Multiple studies conducted since the 2010 Durbin amendment became law conclude that the cap imposed on debit card interchange fees did not significantly lower prices for consumers. A 2015 economic brief published by the Federal Reserve Bank of Richmond showed that more than 21% of merchants actually increased their prices after the rule went into effect.

By contrast, some members of the opposition, like the Merchant Payments Coalition, have cited a study by Robert Shapiro, a Georgetown University economist, which claims that the Durbin amendment saved merchants an estimated $8.5 billion in 2012, the first full year that it was in effect. And $5.87 billion of those savings (69%) was passed on to consumers in the form of lower prices.

To be clear, the new credit card legislation wouldn’t impose a cap on swipe fees like the 2010 amendment did for debit cards, so its not an apples-to-apples comparison. But the broader argument, that swipe fee savings by merchants would lead to lower prices for consumers, applies to both bills.

Lower prices could have hidden effects, too

If the premise of the Credit Card Competition Act proves true — if more payment processing choices leads to lower swipe fees, and merchants pass those savings along to consumers in the form of lower prices — might hidden costs still turn up elsewhere?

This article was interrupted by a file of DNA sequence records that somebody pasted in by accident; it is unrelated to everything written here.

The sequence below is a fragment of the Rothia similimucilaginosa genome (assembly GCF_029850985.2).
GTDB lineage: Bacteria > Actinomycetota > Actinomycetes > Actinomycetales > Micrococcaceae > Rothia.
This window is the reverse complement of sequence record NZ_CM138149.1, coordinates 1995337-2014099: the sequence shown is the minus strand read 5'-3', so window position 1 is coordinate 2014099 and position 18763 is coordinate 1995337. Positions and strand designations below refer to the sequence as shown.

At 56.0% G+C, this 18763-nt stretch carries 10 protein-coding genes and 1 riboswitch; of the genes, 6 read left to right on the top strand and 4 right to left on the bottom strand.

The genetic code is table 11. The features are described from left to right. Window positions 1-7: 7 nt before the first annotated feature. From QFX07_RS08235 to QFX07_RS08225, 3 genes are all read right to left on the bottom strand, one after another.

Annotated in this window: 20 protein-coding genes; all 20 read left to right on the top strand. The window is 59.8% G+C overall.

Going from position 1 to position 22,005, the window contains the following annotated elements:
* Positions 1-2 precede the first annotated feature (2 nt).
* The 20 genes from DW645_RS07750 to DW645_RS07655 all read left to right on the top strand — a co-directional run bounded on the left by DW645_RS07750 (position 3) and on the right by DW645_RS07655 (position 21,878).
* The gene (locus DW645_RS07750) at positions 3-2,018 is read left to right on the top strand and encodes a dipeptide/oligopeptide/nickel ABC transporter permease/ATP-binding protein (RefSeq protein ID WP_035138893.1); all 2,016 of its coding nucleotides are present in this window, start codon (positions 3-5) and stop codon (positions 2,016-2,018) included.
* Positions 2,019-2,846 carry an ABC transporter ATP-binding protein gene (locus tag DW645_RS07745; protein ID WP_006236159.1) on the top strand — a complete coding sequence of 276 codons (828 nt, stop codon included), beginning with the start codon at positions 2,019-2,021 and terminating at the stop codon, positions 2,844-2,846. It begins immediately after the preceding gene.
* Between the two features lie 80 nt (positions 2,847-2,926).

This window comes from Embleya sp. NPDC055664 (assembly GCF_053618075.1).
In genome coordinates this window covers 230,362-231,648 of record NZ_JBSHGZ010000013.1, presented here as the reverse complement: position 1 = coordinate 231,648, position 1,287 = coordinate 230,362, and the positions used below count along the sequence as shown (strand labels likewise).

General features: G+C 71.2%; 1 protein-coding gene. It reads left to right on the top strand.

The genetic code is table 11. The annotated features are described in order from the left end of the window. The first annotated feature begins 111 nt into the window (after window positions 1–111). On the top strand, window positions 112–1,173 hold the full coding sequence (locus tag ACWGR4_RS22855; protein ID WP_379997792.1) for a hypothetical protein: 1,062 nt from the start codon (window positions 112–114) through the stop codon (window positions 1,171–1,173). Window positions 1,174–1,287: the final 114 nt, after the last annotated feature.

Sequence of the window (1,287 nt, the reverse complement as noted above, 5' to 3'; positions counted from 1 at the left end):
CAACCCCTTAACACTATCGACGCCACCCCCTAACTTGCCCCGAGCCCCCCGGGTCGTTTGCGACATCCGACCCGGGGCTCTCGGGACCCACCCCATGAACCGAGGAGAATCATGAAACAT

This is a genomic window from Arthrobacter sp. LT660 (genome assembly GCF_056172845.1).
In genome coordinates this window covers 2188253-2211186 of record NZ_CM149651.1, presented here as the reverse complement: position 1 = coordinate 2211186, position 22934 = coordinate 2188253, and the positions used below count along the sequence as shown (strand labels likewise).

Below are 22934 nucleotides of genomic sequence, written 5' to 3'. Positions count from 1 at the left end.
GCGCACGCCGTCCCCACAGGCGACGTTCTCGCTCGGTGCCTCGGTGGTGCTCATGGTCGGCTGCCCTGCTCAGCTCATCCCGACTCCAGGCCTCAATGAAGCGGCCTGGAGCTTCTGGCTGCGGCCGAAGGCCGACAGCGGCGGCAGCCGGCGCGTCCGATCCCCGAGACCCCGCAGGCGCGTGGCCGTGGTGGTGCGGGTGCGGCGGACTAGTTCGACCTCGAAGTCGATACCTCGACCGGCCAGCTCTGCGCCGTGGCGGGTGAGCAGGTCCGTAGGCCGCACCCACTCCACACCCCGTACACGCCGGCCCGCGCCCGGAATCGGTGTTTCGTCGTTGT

Several studies suggest that Sen. Durbin’s 2010 amendment resulted in financial institutions raising checking account prices and increasing minimum balance requirements. The banks exempt from the cap also adjusted prices as a competitive response to those price changes, according to a 2017 study by the Federal Reserve. Credit unions were impacted in a similar manner, forced to reduce services to members as revenue declined, according to a 2023 report commissioned by the Credit Union National Association (now known as America’s Credit Unions) and the American Association of Credit Union Leagues. The number of credit unions has also shrunk since this legislation was implemented. Nearly a third or fewer credit unions exist today compared with the number that existed in 2011, according to that same report.